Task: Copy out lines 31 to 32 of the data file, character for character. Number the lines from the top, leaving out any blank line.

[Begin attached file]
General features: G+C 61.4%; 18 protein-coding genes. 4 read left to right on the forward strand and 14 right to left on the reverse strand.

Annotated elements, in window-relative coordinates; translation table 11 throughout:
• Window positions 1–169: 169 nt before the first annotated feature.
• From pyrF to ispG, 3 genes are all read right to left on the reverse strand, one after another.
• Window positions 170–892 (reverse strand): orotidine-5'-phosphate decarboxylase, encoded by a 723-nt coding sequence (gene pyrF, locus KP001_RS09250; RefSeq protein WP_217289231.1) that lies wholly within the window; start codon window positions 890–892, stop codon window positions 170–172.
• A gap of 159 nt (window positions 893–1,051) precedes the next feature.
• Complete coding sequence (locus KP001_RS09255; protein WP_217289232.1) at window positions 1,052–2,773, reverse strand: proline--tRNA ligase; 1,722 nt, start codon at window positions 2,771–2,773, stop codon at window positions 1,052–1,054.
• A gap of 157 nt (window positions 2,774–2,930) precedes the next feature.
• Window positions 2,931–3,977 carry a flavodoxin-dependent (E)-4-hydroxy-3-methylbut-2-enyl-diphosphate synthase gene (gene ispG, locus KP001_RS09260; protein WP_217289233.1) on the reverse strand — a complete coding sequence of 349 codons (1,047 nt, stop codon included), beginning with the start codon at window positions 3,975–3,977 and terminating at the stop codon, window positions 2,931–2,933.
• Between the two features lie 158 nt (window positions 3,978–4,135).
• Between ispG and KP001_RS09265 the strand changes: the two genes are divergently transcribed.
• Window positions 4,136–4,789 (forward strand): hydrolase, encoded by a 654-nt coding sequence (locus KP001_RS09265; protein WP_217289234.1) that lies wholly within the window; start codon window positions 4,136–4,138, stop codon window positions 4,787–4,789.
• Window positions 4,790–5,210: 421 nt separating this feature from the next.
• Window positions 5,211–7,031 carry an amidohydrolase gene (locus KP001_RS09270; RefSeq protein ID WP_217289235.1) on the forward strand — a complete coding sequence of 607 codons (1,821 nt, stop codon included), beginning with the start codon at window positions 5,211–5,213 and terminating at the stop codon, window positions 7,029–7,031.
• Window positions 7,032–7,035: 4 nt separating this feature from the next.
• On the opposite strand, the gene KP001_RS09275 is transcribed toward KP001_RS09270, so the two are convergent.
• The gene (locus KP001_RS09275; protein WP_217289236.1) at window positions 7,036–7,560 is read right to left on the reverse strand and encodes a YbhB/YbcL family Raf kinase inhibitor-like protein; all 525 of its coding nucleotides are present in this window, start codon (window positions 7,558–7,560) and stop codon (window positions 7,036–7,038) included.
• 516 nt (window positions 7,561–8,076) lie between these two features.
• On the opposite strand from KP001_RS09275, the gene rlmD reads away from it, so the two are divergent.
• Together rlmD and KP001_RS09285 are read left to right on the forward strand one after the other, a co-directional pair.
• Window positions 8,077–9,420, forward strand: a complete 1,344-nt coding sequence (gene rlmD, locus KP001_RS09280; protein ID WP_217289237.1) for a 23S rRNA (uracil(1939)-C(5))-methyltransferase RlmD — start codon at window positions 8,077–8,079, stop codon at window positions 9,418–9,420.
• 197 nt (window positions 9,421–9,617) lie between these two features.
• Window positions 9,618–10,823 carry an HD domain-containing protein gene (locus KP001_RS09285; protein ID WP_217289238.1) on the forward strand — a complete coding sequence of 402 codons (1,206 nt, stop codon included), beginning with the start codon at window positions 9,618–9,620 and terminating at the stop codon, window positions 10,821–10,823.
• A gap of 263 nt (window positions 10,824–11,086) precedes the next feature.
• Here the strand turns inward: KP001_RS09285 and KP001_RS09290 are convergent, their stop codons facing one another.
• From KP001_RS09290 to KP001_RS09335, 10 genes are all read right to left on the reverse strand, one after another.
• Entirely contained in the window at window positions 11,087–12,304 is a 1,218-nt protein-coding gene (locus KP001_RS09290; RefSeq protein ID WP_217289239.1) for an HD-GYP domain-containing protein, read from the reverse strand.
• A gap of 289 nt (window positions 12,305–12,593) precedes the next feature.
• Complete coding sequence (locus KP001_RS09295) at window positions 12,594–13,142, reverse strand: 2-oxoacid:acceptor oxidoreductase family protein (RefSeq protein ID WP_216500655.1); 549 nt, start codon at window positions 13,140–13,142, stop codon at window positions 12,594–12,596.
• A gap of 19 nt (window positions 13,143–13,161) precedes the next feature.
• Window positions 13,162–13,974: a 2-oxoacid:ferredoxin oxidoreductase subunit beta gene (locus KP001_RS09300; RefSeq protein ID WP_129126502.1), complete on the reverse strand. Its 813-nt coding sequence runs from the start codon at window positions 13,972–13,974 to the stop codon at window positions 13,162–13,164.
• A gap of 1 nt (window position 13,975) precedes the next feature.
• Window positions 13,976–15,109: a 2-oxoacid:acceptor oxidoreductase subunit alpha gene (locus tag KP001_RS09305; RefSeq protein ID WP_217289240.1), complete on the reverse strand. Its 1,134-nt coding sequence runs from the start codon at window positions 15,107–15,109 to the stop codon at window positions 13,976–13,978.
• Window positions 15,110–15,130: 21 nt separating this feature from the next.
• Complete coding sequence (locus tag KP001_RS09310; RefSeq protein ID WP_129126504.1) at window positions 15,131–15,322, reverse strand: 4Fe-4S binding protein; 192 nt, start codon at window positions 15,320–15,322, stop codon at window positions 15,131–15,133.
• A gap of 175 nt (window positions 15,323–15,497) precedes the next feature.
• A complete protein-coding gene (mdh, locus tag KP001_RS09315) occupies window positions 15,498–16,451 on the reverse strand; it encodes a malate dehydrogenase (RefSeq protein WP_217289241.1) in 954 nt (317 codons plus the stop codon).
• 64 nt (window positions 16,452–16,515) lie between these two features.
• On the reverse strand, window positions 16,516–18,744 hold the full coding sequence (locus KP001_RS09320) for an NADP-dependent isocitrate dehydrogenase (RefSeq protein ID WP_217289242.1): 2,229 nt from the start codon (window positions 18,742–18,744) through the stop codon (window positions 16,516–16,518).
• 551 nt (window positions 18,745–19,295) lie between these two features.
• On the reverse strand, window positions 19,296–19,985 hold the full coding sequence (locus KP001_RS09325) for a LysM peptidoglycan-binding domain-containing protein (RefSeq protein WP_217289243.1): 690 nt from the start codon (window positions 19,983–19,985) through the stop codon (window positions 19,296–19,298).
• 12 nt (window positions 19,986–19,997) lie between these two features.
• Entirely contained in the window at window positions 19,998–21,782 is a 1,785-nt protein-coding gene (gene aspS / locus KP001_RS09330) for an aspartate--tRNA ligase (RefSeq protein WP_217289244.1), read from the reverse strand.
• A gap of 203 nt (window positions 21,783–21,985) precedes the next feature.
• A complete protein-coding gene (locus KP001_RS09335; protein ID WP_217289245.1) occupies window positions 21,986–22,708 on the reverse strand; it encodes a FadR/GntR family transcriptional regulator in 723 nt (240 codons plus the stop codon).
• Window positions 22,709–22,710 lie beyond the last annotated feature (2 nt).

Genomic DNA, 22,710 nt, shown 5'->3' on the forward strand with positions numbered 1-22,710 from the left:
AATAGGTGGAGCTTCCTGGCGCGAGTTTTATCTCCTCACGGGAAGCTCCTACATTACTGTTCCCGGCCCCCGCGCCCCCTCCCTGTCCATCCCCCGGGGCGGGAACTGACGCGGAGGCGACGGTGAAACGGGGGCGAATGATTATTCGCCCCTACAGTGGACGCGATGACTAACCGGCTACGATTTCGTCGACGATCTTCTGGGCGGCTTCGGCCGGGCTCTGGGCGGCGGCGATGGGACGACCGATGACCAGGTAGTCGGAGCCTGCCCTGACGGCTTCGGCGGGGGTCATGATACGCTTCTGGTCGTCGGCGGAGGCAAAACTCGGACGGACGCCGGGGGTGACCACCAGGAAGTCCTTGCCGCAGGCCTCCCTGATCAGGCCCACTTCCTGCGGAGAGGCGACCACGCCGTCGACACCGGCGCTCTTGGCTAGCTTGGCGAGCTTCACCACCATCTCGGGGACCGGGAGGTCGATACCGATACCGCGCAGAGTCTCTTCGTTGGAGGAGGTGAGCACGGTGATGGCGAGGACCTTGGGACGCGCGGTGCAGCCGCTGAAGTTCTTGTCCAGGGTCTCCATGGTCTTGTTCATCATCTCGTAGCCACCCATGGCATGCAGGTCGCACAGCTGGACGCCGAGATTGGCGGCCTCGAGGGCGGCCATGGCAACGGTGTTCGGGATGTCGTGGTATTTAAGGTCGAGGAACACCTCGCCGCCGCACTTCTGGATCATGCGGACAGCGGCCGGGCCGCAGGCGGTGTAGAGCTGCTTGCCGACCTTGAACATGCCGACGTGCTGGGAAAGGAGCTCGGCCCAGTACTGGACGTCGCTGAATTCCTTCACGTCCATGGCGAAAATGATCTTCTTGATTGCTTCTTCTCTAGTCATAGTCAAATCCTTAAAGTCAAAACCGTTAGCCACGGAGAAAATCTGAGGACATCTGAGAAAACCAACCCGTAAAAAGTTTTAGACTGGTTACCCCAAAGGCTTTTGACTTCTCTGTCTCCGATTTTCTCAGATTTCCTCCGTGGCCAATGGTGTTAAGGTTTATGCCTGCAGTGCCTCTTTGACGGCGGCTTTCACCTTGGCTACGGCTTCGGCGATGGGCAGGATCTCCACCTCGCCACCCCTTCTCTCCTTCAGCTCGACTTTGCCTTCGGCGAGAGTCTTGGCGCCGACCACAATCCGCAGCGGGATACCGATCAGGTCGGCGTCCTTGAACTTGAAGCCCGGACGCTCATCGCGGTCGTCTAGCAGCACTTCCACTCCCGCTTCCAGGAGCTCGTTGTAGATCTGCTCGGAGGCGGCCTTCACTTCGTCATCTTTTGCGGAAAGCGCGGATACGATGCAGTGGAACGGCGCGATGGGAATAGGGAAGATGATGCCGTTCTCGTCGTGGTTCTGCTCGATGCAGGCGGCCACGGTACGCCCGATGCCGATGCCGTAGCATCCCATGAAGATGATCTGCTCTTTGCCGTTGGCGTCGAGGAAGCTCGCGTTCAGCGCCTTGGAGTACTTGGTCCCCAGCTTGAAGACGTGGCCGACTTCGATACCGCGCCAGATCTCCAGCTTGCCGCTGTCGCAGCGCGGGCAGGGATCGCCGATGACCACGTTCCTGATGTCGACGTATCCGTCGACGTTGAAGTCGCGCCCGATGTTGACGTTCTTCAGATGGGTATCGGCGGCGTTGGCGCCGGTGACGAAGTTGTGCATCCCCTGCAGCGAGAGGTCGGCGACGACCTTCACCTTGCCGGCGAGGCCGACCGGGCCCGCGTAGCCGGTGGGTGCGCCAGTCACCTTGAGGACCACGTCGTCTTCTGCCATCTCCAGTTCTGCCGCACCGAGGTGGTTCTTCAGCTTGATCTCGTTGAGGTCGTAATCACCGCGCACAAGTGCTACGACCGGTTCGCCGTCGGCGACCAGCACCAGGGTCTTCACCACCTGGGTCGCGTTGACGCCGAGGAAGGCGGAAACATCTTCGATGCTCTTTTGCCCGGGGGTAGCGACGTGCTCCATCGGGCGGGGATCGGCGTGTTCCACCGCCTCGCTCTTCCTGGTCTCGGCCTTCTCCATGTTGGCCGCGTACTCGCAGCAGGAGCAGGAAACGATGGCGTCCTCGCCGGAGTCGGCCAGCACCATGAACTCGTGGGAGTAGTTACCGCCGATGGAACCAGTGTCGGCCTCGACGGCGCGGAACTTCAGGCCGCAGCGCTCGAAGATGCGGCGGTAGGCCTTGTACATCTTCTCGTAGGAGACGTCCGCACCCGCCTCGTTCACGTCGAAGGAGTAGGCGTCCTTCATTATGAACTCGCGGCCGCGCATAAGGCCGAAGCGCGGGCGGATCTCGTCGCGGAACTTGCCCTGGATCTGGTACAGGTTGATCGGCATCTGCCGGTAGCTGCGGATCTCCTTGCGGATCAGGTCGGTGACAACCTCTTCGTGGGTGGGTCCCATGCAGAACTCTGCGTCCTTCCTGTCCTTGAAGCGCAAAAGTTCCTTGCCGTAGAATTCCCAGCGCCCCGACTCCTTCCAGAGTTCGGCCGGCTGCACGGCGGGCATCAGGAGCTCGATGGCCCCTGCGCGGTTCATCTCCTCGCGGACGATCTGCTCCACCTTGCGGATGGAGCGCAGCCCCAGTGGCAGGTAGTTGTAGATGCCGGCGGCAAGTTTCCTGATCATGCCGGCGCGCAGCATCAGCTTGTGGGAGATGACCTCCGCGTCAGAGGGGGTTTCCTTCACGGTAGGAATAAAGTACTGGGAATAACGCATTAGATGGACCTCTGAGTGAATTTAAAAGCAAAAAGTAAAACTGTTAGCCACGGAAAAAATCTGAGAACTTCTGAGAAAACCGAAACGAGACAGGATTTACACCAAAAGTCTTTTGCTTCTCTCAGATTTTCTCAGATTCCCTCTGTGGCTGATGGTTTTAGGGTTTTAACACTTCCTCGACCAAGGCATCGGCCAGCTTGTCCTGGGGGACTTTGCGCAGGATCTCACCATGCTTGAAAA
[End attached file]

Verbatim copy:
• Window positions 13,162–13,974: a 2-oxoacid:ferredoxin oxidoreductase subunit beta gene (locus KP001_RS09300; RefSeq protein ID WP_129126502.1), complete on the reverse strand. Its 813-nt coding sequence runs from the start codon at window positions 13,972–13,974 to the stop codon at window positions 13,162–13,164.
• A gap of 1 nt (window position 13,975) precedes the next feature.